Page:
This one's for all the marbles – the last episode before the break, the moments that will make viewers come back after the break for new episodes. And what do they do? Kill the Sherriff. How does that even make sense? Let's explore.
"The Heart Is a Lonely Hunter" opens with everyone's favorite Sheriff getting drunk and playing darts. Red Riding Hood poses sluttily in the background as someone bets he can't hit the picture of the deer again. (Seriously, are they ever going to do anything with her? Or is she just a bone for all the boyfriends forced to watch this show?) Miraculously, he does. Tick one for my werewolf theory/hopes.
Emma appears from nowhere – apparently girlfriend likes to have a drink too – and Graham tries to stop her. She shakes him off and he, rationally, throws a dart at her head. It hits the doorframe just seconds before she passes there, which I have to say is not the optimal way to get a girl's attention. He chases her out into the street and they fight then kiss, which prompts him to flashback to his previous life as someone who runs with wolves. Please, please let him be a werewolf.
Emma berates him for kissing her while drunk and for using him to fill an empty place where his heart should be. I think one of them is conflating heart with penis, but either way the point of this is to give the Sherriff his memories and prove that nothing good can happen to Emma without profound repercussions for everyone else. To test his theory that kissing = memories, he goes to the Mayor's house for drunk angry sex. Disney apparently knows a thing or two about unhealthy relationships.
As she kisses him with her eyes open, never a good thing, she flashes back to the moments after her husband's funeral. Snow White is grieving over her father's tomb and they console each other. I was wondering how far back this was, because the Queen seems very sincere in her condolences, but as soon as she gets back to her boudoir the gloves come off and she's back to catwomaning around the kingdom. She plots with her Mirror to kill Snow White as part of her grand revenge scheme... which we still don't know the root cause of. They decide that the only person who can kill Snow White is a Huntsman, due to his lack of compassion and political affiliation.
Said Huntsman has just killed a buck in the forest, thanking him for his sacrifice. He sheds a tear, signifying that the only thing that can touch his heart is sacrifice. Then, the wolf that we've seen a few times comes down to get his noms. I should add that the wolf is vaguely bionic – one eye is blood red, the other black. Also my werewolf dreams were dashed. I shall rally!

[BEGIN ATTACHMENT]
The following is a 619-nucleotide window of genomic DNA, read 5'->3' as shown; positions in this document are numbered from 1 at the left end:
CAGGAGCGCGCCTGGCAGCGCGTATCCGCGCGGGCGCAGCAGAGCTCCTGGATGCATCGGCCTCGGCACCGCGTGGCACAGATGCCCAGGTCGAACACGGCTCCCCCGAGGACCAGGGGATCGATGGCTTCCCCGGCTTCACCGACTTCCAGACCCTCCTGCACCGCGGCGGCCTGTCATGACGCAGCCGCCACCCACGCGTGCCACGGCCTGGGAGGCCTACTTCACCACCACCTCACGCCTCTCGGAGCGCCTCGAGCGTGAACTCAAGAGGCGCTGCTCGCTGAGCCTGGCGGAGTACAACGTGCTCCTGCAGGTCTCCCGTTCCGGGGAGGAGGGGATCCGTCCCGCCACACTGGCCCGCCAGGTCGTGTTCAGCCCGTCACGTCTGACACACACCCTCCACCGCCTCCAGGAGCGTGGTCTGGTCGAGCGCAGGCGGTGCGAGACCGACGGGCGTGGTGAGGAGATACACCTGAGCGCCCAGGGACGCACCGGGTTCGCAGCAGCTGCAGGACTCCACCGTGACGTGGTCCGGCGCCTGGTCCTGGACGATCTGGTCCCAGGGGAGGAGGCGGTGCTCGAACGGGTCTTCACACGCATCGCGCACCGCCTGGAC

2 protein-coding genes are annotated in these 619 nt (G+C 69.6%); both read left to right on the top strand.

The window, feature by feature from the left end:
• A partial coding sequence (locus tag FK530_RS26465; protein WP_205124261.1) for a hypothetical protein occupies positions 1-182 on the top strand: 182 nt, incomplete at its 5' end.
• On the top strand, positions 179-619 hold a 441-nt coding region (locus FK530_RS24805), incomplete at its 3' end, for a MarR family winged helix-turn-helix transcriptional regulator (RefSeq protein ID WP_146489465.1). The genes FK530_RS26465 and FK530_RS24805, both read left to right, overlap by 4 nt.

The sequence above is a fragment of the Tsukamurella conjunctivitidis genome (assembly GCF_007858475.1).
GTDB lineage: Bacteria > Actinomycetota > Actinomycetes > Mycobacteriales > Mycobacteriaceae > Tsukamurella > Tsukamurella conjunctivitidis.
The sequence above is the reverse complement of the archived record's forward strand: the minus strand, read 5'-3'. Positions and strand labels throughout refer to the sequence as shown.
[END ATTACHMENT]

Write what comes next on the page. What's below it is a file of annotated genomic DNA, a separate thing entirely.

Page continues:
The Sherriff wakes up in Regina's bed with the memory of this kill fresh in his mind. He tries to talk to Regina about it, but she just hushes him up. Remember that she is the Queen, and she wants to do everything in her power to keep him from remembering. He decides to leave, and when she tells him to come back to bed he coldly reminds her that she has never wanted him to stay before. These two aren't even fuck buddies, they're just warm bodies.
At Mary Margaret's house, Emma throws away flowers she assumes are from Graham. Mary Margaret pulls the bouquet back out of the bin, because they were actually for her. Emma is shocked when MM reveals that she and Dr. Whale had a one-night stand, but Mary Margaret doesn't really know the protocol on those so she called him. And now they're kind of dating, I guess? Everyone is Storybrooke is getting some, except for Emma who just has too much of a wall up. This is the MID-SEASON BREAK, writers. You need to step up this lame-ass dialogue with at least one joke, because this was the weakest scene I've seen all season.
When he gets to his patrol car he drops his keys and looks up to see the wolf of his dreams. He follows the wolf into the woods but loses it. Instead, he finds Mr. Gold with a shovel and an apron. In a suit. Did I mention he had a shovel? Proving that he is the worst Sherriff ever, Graham chooses not to question Gold about his presence but about whether he saw a wolf. Gold says he hasn't, and then they have a trippy conversation about memories being scenes from past lives. Walt Disney is spinning in his cryogenic chamber somewhere.
The episode flashbacks to the fairy tale world, where the Huntsman and his wolf are eating at an inn. An inn! Finally! One of my favorite fairy tale settings, and it took this long to get one. One of the other patrons has a problem with the Huntsman, who was apparently raised by wolves (half-werewolf then, kind of, right?) and cries over every single kill. The Huntsman dispatches the heckler and his buddies in good ol' inn-brawl fashion, cleanly off-setting all the girly drama stuff that happened in the preceding scenes. It was a nice palette-cleanser. In his haste to murder he picks up a giant shard of glass, which for a second was badass until they showed that the Queen was using it to spy on him. Creep factor: maximized.
In the forests of Maine, Graham is still chasing the wolf. He catches up to it and asks "What do you want?" As if the wolf could answer. Graham's eyes are pretty red, are we sure he wasn't roofied at the bar? The wolf starts to walk away, but he whistles and the wolf comes right back to him. As he pets the wolf, he experiences several LSD flashbacks – including a fleeting image of Snow White's face.
In the fairy tale world we see how the Queen and the Huntsman meet. She has on a lacy red velvet number that is not very forgiving in the midsection, but thankfully the lipstick is more tasteful than usual. They talk about how people are split into two kinds: haves and have-nots. Oh, wait, sheep and wolves. She convinces him to kill Snow White and bring back her heart, which he will do in exchange for the safety of all the wolves in the kingdom. He makes it very clear that he does not want a place at court because he is no one's "pet". Really big mistake, bro; never tell someone with that much black lace on their dress what they can and can't have.